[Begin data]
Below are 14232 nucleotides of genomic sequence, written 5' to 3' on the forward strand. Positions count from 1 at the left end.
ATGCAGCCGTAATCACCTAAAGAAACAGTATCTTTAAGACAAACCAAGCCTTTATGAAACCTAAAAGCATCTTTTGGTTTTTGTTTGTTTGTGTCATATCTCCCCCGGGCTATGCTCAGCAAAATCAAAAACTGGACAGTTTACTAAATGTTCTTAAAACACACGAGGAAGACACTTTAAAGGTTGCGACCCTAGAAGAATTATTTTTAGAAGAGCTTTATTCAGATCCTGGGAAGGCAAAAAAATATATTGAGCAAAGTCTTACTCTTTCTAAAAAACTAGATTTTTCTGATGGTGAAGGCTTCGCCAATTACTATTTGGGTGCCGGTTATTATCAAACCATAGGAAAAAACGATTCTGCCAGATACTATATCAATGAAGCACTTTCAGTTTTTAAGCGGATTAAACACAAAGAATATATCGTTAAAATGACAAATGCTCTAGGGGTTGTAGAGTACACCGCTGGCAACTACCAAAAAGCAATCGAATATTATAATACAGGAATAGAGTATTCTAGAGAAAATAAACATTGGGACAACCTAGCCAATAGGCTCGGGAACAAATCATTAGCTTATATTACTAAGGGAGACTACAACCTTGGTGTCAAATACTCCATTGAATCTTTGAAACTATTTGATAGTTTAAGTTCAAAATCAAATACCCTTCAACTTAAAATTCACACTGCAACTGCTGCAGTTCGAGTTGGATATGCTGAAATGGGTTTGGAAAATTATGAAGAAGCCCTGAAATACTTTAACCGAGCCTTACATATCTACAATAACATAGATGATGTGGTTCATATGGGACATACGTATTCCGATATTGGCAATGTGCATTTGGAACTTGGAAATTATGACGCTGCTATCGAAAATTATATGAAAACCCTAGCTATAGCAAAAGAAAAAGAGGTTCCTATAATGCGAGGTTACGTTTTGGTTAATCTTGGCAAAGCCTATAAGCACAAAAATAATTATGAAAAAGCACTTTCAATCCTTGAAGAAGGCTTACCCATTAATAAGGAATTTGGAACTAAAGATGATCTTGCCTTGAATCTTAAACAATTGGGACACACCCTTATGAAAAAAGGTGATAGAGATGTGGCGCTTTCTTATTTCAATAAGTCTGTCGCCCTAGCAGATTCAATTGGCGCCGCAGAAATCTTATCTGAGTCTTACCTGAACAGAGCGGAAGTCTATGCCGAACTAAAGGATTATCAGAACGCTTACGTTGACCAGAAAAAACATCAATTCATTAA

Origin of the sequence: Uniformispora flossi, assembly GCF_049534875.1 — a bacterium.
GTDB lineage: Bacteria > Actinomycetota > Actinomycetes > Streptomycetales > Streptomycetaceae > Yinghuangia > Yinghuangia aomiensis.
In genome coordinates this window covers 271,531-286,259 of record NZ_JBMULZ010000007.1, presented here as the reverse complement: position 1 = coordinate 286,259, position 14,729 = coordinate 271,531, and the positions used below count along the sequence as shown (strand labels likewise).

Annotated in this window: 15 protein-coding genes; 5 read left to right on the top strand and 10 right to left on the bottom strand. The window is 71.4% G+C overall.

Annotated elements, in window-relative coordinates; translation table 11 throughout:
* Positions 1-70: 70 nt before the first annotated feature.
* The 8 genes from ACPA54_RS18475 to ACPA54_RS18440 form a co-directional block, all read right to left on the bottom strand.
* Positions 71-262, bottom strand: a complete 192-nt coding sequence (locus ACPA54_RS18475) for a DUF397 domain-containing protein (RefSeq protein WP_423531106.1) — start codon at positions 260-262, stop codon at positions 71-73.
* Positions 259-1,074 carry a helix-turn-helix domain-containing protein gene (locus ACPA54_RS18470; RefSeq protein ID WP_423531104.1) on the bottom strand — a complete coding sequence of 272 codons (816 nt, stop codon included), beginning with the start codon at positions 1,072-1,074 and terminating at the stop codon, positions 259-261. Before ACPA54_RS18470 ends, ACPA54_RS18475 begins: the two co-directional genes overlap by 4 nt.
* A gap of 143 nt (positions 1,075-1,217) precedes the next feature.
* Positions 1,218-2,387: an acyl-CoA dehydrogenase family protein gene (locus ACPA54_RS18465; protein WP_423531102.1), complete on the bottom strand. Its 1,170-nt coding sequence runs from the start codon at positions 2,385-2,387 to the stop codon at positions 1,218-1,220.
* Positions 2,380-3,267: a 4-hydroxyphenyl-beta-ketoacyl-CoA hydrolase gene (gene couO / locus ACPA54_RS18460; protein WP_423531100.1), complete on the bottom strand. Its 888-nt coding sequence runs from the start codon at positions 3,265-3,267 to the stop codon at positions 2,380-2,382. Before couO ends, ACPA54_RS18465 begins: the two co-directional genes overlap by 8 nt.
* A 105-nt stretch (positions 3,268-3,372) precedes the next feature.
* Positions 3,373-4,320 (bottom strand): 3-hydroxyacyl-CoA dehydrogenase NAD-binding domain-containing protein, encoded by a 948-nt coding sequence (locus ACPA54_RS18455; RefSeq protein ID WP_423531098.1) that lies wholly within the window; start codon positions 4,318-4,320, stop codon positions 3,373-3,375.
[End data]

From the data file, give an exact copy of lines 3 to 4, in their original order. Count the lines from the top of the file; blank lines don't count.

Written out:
Origin of the sequence: Uniformispora flossi, assembly GCF_049534875.1 — a bacterium.
GTDB lineage: Bacteria > Actinomycetota > Actinomycetes > Streptomycetales > Streptomycetaceae > Yinghuangia > Yinghuangia aomiensis.